Who is ICE?

Immigration and Customs Enforcement (ICE) is one of the federal government agencies responsible for deporting people. ICE is part of the US Department of Homeland Security.

Who is at risk of being arrested by ICE?

The law allows the federal government to deport certain immigrants, including anyone without lawful immigration status and people with status (i.e. lawful permanent residents, refugees and visa holders) who have criminal convictions. ICE agents usually identify the person they want to arrest ahead of time. Then they go to homes, courthouses, shelters, or workplaces to look for that person, and in
some instances may wait on the street to make the arrest.

Under the Trump Administration, ICE will focus on deporting:

  • People with pending criminal cases and/or prior criminal convictions
  • People with final orders of removal
  • People who have committed fraud/misrepresentation in applications to the
    government
  • People they believe pose a threat to public safety or national security

People with legal status and prior convictions – be aware you may still be a target even if:

  • Your conviction is from years ago
  • You didn’t serve time in jail
  • Your case was minor or a misdemeanor
  • You’ve been an LPR for a long time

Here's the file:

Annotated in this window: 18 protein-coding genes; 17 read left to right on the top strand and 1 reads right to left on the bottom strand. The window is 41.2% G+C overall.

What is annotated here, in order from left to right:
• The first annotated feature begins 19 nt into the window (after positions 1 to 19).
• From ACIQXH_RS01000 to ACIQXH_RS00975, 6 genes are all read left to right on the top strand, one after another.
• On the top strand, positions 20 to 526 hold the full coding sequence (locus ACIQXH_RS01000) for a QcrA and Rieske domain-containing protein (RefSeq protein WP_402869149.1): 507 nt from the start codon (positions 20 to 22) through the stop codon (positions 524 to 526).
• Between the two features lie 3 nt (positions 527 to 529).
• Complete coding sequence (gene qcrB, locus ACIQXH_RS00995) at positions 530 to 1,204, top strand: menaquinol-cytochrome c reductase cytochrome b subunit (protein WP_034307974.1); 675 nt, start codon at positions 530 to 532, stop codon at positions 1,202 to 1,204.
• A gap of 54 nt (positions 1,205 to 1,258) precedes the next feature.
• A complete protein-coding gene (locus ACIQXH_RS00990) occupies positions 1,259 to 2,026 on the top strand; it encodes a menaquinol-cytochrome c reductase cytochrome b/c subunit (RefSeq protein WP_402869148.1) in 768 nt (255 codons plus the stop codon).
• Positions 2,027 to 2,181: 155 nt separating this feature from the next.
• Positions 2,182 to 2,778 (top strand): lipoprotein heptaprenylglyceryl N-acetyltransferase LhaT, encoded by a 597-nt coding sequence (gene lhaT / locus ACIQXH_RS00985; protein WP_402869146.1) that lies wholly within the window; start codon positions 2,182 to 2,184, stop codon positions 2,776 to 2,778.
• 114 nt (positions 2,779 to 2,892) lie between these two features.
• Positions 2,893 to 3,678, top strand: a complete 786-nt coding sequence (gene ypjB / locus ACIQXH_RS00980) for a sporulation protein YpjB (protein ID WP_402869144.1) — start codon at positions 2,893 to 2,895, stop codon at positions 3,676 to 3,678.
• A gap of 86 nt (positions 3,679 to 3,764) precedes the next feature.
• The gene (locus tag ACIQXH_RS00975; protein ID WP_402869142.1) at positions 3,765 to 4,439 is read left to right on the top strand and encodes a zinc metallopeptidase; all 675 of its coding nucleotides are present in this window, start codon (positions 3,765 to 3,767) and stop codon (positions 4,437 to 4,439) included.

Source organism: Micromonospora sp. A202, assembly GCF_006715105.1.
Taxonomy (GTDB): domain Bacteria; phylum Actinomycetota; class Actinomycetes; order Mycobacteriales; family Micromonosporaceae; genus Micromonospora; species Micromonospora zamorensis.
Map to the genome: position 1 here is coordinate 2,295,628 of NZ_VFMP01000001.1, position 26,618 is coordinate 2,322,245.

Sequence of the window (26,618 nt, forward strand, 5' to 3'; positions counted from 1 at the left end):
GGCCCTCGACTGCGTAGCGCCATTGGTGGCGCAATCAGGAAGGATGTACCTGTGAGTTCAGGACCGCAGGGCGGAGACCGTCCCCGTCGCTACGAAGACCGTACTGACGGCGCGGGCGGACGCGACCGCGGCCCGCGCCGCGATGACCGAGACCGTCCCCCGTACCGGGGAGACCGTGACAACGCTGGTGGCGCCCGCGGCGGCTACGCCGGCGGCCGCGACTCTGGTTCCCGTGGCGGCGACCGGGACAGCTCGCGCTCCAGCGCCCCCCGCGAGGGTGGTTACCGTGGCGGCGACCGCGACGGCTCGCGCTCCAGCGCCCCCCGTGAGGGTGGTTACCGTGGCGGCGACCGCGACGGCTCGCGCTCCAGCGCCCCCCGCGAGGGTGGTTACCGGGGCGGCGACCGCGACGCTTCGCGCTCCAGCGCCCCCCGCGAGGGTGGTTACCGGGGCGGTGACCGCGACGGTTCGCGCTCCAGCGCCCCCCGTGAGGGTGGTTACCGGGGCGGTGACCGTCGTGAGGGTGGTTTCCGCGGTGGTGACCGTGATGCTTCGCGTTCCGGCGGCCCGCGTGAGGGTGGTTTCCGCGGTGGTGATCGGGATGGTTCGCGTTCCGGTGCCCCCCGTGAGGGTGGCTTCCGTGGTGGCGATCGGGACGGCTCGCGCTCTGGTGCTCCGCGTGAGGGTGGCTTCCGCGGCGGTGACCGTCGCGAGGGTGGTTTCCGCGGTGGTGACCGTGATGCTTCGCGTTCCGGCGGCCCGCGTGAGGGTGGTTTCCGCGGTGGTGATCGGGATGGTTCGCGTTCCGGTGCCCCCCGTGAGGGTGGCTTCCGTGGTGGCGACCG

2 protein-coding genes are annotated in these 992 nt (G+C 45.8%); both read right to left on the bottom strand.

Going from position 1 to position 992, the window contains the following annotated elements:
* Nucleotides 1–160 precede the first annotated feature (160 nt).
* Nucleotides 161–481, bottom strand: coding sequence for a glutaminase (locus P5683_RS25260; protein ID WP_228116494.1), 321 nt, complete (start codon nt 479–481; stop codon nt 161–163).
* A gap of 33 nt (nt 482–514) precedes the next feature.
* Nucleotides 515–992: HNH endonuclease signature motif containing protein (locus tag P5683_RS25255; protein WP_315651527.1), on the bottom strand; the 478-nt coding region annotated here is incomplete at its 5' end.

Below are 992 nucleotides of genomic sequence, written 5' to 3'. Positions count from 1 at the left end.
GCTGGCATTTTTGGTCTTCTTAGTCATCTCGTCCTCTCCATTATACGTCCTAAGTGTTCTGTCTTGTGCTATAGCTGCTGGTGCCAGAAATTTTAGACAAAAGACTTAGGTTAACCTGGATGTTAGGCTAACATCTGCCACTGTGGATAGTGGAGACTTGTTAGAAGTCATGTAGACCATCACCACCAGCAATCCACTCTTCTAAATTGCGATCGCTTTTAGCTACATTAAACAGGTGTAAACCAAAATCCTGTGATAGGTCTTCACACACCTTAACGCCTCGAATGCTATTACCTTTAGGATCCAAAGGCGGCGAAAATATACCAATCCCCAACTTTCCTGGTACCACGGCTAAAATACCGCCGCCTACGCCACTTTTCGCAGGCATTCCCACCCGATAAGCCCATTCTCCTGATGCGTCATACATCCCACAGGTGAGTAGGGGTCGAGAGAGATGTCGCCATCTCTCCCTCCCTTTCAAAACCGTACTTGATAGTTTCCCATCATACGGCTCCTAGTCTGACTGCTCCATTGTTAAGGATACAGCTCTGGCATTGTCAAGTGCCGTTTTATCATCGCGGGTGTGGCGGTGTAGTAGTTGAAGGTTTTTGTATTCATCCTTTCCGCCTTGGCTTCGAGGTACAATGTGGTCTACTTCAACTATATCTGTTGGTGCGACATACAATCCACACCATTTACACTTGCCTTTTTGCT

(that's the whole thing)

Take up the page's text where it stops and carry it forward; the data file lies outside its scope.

• All the members of your family are US citizens

If I know I’m at risk, what can I do?

  • Make a plan with your loved ones in case you are picked up by ICE.

  • Avoid contact with Immigration: don’t apply to change your immigration status or renew your green card and don’t travel outside of the US without talking to a lawyer first.

  • Avoid contact with the Criminal Justice System (the police share your fingerprints with immigration.)

I know my basic rights and will uphold them:

  • If the police stop and frisk me, I have the right to say “I do not consent to this search”
  • If the police stop me anywhere, I have the right to ask “Am I being detained?” and “Am I free to go?”
  • I have the right to remain silent, and will not sign anything without first talking to an attorney.
  • I will not open my door and will not let the police come in unless they have a search warrant.
  • City agencies are not supposed to ask about my immigration status, unless it’s necessary to see if I qualify for certain benefits.
  • Police are not supposed to ask about my immigration status, unless it is relevant to their investigation.
  • If I am detained, I have the right to ask for a lawyer.

Refer to your Legally Minding My Own Business Card!

If you want to report a raid within NYC, call the Immigrant Defense Project at:
212-725-6422
If you want to report a raid outside of NYC, contact United We Dream at:
844-363-1423

Know Your Rights Information courtesy of the Immigrant Defense Project and Legal Aid Society.